Strength Training Improves Mental Health

Strength Training Improves
Mental Health

How does this happen?

Through
good research, we know strength training elicits positive effects on the brain
and helps to improve these mental health conditions, including:

  • Anxiety

  • Chronic Pain

  • Cognition

  • Depression

  • Fatigue

  • Self-esteem

  • Sleep

The question is how does it work? How does a physically-based
training program help us mentally? Let’s look at each health condition
individually:

 

Anxiety

Research
shows low to moderate intensity strength training tends to reduce anxiety in people
not having an anxiety disorder. The effects of high intensity training were not
as great as that of low to moderate which is interesting, proving more is not
always better.

 

Chronic Pain

For
low back pain or osteoarthritis, strength training alone reduces the effects of
both conditions better than aerobic alone or a combination of aerobic and
strength training. In regard to hip or knee osteoarthritis, strength training
has shown to be the most effective type of exercise at reducing pain.

 

Cognition

Studies
have shown improvement in cognitive-type brain functions in older adults as a
result of strength training. But unlike chronic pain, more improvement was
recorded using a combination of aerobic and strength training than with
strength training alone. 

 

Depression

While
exercise in general is good for reducing depression, strength training alone
has shown the most improvement, better than aerobic alone or a combination of
aerobic or strength training. In the case of depression, younger healthy adults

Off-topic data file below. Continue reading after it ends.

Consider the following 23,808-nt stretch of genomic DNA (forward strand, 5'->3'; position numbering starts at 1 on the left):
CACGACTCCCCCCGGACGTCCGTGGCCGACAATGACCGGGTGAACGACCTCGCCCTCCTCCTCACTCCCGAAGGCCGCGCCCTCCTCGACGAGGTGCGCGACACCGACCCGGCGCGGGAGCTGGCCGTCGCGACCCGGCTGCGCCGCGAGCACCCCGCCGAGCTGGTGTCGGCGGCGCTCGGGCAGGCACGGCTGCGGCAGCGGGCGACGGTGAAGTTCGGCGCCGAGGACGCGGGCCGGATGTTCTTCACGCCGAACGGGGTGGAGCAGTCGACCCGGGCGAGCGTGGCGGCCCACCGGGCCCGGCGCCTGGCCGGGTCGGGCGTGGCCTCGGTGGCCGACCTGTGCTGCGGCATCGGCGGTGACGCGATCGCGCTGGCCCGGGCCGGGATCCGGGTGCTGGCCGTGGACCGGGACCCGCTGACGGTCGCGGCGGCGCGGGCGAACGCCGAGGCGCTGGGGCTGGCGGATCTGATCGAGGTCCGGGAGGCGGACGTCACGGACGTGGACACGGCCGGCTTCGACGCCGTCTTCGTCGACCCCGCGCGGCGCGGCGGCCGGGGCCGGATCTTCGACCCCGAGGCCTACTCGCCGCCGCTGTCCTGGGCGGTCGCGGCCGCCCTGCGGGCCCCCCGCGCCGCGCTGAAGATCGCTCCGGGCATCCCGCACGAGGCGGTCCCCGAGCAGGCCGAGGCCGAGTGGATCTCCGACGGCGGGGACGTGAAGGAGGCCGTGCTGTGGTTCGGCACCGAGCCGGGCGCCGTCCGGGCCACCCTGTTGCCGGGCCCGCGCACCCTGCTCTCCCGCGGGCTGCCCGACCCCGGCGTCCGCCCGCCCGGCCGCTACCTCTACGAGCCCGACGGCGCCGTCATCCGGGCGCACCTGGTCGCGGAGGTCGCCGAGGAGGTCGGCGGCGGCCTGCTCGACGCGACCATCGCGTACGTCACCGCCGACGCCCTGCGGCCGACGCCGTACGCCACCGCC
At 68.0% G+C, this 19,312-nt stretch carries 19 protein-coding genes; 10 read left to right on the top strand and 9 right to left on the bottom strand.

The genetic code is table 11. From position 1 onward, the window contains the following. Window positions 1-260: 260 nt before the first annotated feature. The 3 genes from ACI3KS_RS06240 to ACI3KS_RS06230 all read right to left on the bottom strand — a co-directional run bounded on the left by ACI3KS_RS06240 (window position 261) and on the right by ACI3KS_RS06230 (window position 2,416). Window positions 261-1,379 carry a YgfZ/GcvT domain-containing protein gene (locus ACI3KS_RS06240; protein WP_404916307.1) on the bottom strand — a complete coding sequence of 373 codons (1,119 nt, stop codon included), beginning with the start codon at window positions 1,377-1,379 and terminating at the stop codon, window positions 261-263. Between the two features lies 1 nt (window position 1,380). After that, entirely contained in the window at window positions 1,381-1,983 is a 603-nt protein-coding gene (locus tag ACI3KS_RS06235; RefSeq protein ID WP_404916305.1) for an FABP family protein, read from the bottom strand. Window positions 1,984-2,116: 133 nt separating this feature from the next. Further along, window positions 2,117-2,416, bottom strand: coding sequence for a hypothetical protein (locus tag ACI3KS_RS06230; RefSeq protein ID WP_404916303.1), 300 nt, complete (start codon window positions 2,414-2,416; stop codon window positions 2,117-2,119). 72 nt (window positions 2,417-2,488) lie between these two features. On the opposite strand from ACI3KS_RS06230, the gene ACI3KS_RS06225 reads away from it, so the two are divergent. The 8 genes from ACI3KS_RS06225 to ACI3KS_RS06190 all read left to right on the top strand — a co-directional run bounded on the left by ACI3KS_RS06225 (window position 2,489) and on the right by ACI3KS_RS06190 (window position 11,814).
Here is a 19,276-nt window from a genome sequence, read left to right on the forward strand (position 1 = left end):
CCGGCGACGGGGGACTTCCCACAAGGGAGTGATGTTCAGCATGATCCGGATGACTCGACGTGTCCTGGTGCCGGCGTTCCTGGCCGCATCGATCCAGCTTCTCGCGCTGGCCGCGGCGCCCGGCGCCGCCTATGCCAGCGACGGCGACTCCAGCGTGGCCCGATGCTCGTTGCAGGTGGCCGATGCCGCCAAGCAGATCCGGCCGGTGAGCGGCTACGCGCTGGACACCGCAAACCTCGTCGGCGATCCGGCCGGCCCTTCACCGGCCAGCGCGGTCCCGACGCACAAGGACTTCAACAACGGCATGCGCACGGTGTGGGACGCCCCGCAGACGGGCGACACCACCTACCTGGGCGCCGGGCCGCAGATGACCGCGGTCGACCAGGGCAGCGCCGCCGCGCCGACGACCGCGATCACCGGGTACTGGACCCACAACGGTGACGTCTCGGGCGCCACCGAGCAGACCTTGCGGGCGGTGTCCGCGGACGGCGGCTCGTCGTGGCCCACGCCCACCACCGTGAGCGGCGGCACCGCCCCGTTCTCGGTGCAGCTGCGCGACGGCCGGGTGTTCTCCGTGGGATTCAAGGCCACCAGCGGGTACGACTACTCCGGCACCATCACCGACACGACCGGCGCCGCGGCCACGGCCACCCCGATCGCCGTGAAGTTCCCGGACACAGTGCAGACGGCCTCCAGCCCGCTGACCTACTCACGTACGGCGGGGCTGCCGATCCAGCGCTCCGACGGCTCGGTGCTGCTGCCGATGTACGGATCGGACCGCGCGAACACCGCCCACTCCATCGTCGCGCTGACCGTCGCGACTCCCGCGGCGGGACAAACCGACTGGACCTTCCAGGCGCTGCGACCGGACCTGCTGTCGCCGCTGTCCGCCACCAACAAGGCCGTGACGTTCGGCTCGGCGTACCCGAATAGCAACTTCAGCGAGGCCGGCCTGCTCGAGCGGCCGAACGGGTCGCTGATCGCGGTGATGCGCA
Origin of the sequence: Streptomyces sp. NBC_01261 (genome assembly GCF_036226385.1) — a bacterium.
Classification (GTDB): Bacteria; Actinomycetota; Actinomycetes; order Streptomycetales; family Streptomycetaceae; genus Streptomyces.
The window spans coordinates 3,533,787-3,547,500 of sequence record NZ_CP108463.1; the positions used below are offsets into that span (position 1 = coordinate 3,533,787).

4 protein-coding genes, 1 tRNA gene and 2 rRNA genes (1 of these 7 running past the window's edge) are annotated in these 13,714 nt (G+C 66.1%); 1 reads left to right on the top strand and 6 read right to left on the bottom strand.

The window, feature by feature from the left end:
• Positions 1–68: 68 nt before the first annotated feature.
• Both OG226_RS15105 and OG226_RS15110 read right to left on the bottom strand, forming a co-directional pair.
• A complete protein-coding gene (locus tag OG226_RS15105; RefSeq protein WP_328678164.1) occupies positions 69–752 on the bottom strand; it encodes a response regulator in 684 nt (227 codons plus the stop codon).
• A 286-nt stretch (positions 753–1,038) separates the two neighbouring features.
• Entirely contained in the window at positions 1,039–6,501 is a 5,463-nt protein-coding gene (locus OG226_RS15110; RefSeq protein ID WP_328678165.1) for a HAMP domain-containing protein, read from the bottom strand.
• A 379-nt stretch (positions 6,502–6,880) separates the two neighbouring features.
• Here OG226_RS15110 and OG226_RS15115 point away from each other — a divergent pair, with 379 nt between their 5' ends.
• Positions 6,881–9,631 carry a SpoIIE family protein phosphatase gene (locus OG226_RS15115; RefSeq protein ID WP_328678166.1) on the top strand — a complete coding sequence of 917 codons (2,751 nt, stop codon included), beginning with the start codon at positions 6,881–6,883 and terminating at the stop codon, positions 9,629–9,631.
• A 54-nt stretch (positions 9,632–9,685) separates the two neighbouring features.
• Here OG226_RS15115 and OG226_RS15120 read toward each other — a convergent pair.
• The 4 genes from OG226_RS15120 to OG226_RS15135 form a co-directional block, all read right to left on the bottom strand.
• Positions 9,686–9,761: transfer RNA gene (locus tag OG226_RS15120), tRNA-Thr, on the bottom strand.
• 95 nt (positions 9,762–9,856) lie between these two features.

showed a greater mental health improvement than did older adults.

 

Fatigue

You
would think exercising would make fatigued people more fatigued, but it has the
opposite effect. As a matter-of-fact, strength training alone showed more
improvement than did either cognitive behavioral or drug treatments.

 

Self-esteem

It
is a known fact that if we look better, we feel better. Low to moderate
strength training tones and defines muscles, helps regulate weight and makes
for a better looking body. Friends, family and co-workers will ask what you are
doing to look so good!

 

Sleep

People
in studies have gotten better results sleep-wise from high intensity training
than either low or moderate intensity, although most people having trouble
falling asleep can benefit some from any strength training.

 

The psychological benefits come from improved neural
adaptations or how your brain activates muscles. Those connections seem to
improve through strength training. Although more study is needed, it is thought
strength training also improves other mental processes by strengthening, and in
some cases reconnecting, pathways inside the brain which increases brain
functions. 

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By Rod Stone
Author and Publisher of Healthy Living information and products to improve your life.


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